, which is involved in biofilm formation on abiotic surfaces, is important for attachment but not pathogenicity (63
). The type IV pili of Pseudomonas aeruginosa
, which is required for biofilm formation on an abiotic surface, is also important for bacterial adhesion to eukaryotic cell surfaces and pathogenesis (47
). These observations suggest that there may be an overlap in the factors required for biofilm formation and those for bacterial adhesion and/or pathogenesis in vivo. As the most abundant enzyme in human saliva, α-amylase, binds with high affinity to oral streptococci (14
), one of the multiple amylase-binding proteins of S. gordonii
) may promote biofilm formation during early plaque formation on nutritionally poor, saliva-coated tooth surfaces. This potential role of α-amylase-binding protein in biofilm formation can be determined only when the two transpositions in the biofilm-defective mutant are separated and analyzed for biofilm formation.
Although flagella and/or motility are important for biofilm formation in motile bacteria, nonmotile bacteria can also form biofilms, indicating that other genes may be involved (47
). The successful isolation of biofilm-defective mutants clearly demonstrates the utility of the assay used. In addition, these mutants were used to identify genes that may be important in biofilm formation after initial adhesion. Nine of the 18 biofilm-defective mutants have disruptions in genetic loci that have no homology to genes in the databases. This polystyrene assay coupled with other assays such as flow cell and animal colonization studies will identify functions for some of these genes.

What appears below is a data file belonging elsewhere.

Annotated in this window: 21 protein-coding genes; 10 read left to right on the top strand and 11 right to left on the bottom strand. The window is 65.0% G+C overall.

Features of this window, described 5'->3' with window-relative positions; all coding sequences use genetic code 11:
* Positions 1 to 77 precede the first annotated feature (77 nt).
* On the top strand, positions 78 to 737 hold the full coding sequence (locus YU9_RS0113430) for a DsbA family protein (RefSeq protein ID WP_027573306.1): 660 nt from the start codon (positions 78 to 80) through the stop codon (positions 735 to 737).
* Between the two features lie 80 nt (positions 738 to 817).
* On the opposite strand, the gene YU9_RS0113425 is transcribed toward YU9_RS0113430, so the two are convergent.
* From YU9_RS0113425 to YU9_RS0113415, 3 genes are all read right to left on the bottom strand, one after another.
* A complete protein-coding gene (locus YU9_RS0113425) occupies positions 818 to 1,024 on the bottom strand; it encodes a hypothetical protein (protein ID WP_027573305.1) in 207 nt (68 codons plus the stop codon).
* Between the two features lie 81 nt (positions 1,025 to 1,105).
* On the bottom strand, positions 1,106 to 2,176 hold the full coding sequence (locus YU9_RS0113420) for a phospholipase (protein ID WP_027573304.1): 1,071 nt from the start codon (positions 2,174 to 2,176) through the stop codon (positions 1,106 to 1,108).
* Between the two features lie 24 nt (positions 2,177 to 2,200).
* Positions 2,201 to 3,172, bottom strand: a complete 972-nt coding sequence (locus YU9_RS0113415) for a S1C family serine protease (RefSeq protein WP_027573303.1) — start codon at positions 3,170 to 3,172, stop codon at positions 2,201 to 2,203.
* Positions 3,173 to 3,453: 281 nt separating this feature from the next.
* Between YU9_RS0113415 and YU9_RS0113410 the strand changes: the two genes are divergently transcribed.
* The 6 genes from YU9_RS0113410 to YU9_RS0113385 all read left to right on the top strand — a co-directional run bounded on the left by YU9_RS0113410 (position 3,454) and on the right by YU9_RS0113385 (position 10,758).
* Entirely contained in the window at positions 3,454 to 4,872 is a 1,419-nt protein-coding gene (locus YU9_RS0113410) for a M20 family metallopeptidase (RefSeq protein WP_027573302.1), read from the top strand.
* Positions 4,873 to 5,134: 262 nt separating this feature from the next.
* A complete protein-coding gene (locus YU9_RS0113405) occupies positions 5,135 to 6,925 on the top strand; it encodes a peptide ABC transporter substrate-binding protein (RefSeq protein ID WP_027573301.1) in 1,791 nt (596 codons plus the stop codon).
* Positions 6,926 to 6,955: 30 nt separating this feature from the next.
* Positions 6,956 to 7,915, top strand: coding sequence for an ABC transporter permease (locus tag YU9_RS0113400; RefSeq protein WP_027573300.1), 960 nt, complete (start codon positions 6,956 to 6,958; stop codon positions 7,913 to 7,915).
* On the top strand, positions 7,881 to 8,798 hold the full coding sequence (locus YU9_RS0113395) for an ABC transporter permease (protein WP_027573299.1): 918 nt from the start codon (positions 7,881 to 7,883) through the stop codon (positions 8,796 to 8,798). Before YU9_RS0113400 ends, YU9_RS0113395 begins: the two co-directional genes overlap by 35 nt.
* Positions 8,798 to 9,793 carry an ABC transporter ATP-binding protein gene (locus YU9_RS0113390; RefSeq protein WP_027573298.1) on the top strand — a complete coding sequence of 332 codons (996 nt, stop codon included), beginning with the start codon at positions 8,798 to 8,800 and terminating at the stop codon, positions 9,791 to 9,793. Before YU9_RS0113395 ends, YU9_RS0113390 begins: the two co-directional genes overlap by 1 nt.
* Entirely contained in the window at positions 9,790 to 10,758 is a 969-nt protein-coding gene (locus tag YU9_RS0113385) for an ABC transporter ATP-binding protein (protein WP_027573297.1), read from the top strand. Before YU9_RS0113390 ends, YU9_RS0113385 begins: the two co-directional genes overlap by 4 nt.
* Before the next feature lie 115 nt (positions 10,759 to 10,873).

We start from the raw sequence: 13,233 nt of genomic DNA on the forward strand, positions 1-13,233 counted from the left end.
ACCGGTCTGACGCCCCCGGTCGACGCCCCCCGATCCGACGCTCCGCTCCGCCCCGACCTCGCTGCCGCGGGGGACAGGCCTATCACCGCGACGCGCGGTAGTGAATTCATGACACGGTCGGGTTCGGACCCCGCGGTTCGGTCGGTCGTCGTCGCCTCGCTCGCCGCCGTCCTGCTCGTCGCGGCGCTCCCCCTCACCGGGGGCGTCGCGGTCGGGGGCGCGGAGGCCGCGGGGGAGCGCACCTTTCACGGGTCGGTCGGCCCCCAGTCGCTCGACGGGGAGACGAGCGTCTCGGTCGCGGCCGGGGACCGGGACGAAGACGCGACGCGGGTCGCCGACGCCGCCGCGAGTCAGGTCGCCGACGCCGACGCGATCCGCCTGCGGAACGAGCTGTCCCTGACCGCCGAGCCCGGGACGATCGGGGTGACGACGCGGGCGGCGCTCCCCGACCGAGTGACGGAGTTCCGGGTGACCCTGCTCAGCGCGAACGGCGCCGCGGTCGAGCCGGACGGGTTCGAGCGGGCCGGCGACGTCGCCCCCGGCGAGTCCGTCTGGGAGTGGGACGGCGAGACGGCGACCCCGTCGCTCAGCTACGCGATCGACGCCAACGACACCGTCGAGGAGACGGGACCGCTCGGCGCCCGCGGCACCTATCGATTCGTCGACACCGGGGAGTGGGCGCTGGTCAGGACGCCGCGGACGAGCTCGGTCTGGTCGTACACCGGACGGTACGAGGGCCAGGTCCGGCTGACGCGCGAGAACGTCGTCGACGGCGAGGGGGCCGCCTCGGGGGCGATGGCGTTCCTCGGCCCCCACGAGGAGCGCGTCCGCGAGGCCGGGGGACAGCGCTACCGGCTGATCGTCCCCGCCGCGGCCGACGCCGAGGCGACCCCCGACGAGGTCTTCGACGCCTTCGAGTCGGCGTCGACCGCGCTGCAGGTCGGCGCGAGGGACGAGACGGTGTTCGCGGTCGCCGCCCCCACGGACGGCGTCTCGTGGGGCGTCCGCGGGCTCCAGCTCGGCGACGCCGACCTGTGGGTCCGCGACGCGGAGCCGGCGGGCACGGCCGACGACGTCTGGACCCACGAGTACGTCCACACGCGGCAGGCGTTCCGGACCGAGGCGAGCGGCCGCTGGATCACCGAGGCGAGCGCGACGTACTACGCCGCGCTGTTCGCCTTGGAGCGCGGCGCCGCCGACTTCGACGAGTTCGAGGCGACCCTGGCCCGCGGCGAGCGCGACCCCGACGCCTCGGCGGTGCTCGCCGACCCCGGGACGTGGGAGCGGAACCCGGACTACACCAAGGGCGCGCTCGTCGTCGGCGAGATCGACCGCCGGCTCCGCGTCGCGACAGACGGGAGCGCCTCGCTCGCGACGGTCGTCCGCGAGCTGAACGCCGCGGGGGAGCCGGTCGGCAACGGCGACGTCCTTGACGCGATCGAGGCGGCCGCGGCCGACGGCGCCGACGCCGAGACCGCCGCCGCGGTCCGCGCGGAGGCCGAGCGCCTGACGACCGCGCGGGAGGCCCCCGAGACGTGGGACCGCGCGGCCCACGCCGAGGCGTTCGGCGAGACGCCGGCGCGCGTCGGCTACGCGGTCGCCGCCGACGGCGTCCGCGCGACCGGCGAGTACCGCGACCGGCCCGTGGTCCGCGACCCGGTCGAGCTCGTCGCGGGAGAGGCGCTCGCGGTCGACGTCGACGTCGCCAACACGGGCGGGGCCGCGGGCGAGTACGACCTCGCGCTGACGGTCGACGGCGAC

The relative proportion of the biofilm-deficient mutants isolated in this study (0.07%) was similar to the 0.08% obtained with Tn917
mutants of Staphylococcus epidermidis
were screened for biofilm deficiency (28
) but lower than the 0.3% obtained from Tn5
-based mutants of P. aeruginosa
). Results from this study, together with those of a previous report (57
), indicate that Tn916
appears to preferentially transpose into AT-rich regions of the bacterial chromosome. Therefore, the biofilm-associated genes identified in this study may not represent the full complement of the genes necessary for the sessile growth of S. gordonii
. Additional genes may be identified by insertion-duplication analysis or by using transposons from other gram-positive bacteria for mutagenesis.
In order to understand the processes involved in dental-plaque formation, different approaches, such as confocal scanning laser microscopy, which enables the study of biofilm communities without disturbance (9
), and genetic approaches, need to be utilized. Two-component signal transduction systems (2
) and other cell-to-cell signaling systems (18
) have already become novel targets in the design of new types of microbial anti-infective therapy. Putative biofilm-associated genes may identify other processes important in sessile growth and facilitate the development of therapeutic agents that target the biofilm phenotype and cell-to-cell signaling agents and subsequently prevent the formation or promote the detachment of biofilms. Biofilm-associated genes will provide insight into the unique process of biofilm formation and may facilitate the development of therapeutic agents and strategies to control biofilm-mediated infections.